READING, Pa. – When Steelworker Vonie Long of Coatsville, Pa., wants to send his area’s two GOP congressmen a message about the harm so-called “free trade” pacts do to workers, he points to Reading – specifically to the vacant lots where homes used to stand and the weed-overgrown parking areas of shuttered factories.

That’s the past impact of trade treaties, he tells Reps. Joe Pitts and Jim Gerlach.

Whether that message from Long, a member of Steelworkers Local 1165, fellow Pennsylvania Steelworker Bill Herbert of Local 5652, or Edison Fraser of Machinists Local Lodge 846 in Baltimore and Larry Young of Machinists District Lodge 74 in Norfolk, Va., will get through to their representatives will be tested this month.

That’s because the four workers, and hundreds of other unionists, fanned out on Capitol Hill Oct. 4 to lobby lawmakers against so-called U.S. “free trade” pacts with South Korea, Panama and Colombia. And tens of thousands of other union members are jamming phone lines and sending e-mails to Congress, protesting the pacts.

Unions, led by Steelworkers President Leo Gerard and Machinists President Tom Buffenbarger, launched their ultimate effort against the pacts after Democratic President Barack Obama sent legislation implementing them to Capitol Hill the day before. The pacts themselves will not come up this month, but those laws will.

Under existing legislative procedures, proposed trade laws can’t be changed but can only be voted up or down. The pacts and the legislation lack worker rights in their texts. They also do little to protect U.S. workers against foreign imports, Gerard and Buffenbarger told a sun-splashed press conference before lobbying began Oct. 4.

“Almost 20 years ago, we stood on this spot to urge Congress to stop NAFTA,” the job-destroying U.S.-Canada-Mexico “free trade” pact that’s the model for the Korean, Colombian, and Panamanian pacts, Buffenbarger said. “We warned it would ruin communities and drive the nation’s economy into the abyss – and look what happened.”

But lawmakers then “listened to the Alice in Wonderland tales of the CEOs” promising jobs and trade surpluses, and passed NAFTA, he said. Now, they’re poised to repeat that performance, unless labor stops them.

It has good reason to do so, Gerard added, and not just because the Korean pact alone would cost 159,000 U.S. workers their jobs. The Panama pact would reward a nation that’s a haven for tax evasion, and Colombia has had more assassinations of unionists campaigning for their rights – a total approaching 2,600 over the last 25 years – than the rest of the world combined, he said.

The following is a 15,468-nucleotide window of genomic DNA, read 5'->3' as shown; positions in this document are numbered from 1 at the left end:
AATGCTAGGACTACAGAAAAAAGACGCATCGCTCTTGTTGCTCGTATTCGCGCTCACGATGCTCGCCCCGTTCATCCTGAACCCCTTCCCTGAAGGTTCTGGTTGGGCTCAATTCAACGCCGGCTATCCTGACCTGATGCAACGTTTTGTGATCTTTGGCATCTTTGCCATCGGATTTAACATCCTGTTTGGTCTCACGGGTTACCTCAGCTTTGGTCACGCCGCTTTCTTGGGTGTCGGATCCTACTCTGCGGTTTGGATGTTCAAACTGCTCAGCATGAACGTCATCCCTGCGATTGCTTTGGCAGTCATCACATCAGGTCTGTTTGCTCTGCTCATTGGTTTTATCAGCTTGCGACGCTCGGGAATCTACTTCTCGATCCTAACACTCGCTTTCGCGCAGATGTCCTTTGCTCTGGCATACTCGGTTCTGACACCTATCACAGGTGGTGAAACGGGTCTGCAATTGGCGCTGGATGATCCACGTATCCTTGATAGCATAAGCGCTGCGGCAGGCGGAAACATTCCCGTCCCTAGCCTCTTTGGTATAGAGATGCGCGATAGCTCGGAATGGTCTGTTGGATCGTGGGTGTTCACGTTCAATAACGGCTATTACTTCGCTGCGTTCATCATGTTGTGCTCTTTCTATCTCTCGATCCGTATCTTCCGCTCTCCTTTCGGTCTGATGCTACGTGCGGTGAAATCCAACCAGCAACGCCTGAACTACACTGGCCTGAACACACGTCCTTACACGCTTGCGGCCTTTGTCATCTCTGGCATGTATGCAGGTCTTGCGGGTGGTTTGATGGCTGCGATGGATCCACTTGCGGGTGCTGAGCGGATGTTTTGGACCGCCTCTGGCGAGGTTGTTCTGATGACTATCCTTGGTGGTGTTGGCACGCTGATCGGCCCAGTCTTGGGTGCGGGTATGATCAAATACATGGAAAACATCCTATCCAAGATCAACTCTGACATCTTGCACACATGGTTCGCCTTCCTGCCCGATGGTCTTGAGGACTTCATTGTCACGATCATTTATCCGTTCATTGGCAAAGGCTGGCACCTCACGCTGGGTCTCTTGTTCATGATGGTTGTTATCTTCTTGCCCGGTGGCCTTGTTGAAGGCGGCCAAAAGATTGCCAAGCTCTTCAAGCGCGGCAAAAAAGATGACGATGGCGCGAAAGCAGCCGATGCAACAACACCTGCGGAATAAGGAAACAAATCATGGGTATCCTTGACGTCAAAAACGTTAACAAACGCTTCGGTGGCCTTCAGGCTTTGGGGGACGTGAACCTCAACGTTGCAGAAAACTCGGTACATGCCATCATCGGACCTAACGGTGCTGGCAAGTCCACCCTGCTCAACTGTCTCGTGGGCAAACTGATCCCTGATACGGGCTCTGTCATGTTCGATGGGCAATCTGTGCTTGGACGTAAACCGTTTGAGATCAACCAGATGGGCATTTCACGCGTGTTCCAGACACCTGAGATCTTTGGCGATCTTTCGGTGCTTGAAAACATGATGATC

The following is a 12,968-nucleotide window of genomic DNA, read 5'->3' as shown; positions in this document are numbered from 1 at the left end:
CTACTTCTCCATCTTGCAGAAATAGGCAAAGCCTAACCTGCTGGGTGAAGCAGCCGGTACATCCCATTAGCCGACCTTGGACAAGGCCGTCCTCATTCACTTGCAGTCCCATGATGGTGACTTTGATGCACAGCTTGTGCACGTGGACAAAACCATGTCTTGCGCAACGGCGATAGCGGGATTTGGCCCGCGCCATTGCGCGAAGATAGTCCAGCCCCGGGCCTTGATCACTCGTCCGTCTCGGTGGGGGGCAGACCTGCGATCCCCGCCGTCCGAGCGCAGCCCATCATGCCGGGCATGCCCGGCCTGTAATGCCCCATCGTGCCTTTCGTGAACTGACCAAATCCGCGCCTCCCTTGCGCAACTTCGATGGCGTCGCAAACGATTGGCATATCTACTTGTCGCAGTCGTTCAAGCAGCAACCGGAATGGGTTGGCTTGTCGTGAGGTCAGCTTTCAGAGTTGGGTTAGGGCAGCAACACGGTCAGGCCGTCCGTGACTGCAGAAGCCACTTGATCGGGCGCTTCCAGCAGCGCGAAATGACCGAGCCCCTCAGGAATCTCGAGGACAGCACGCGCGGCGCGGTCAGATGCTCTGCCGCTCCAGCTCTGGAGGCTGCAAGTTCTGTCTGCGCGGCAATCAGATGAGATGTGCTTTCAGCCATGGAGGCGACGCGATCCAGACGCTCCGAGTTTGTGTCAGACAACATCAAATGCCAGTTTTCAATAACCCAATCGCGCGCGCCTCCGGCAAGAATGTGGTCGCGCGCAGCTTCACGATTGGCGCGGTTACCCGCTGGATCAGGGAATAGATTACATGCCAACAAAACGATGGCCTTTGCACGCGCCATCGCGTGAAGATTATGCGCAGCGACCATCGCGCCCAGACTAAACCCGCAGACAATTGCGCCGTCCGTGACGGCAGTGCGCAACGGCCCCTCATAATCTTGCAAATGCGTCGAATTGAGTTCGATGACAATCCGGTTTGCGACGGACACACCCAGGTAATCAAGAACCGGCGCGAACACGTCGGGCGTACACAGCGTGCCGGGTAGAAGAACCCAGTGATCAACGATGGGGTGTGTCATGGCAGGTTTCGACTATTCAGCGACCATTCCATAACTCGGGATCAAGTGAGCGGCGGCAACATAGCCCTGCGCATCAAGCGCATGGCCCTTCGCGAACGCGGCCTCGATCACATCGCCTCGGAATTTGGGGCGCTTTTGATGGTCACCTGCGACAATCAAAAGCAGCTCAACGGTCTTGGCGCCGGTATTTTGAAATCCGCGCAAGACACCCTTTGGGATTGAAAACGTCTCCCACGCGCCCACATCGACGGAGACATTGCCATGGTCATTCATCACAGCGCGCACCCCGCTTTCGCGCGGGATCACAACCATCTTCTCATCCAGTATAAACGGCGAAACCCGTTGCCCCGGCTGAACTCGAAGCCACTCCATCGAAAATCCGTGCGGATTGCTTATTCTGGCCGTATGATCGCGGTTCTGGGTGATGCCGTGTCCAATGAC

“If 51 CEOs were murdered in Colombia last year” – the number of unionists killed – “do you think we’d be discussing this pact today?” Gerard asked. Another 22 have been murdered so far this year. “I’m an organizer and if I go to Colombia, I could be killed,” adds Baltimore’s Fraser, who’s also his lodge’s president.

“I’d tell” Missouri GOP Sen. Roy Blunt “to ‘open up your eyes,'” says Bill Rudy of IAM District Lodge 142 in Kansas City. “Leo said it’s hard to understand how trade unionists can be murdered” in Colombia “and the government there can stand idly by.”

Still, the unionists face uphill odds in battling against the three trade pacts and the implementing legislation. The GOP is solidly behind them and Obama, echoing the corporate line that exports under the pacts create jobs, pushes them, too. Some Democrats support the pacts as well. A move to insert labor rights in the Colombian bill lost 24-12 in the GOP-run House Ways and Means Committee on Oct. 5.

Obama, the GOP, and business are a powerful combination to oppose. Unionists have another explanation for why they face such odds, despite the job destruction of NAFTA and the jobs-destroying forecast of the Korean pact and the others: Money.

“If you look at their PAC (campaign finance) dollars – from Monsanto, American Airlines and others – it’s called special interests,” Rudy said; Herbert agreed.

“U.S. corporations are taking our jobs here, and going there to maximize their profits,” Herbert added. “And then they put people out of work here and wonder why we have economic destruction?”



Mark Gruenberg
Mark Gruenberg

Award-winning journalist Mark Gruenberg is head of the Washington, D.C., bureau of People's World. He is also the editor of the union news service Press Associates Inc. (PAI). Known for his reporting skills, sharp wit, and voluminous knowledge of history, Mark is a compassionate interviewer but tough when going after big corporations and their billionaire owners.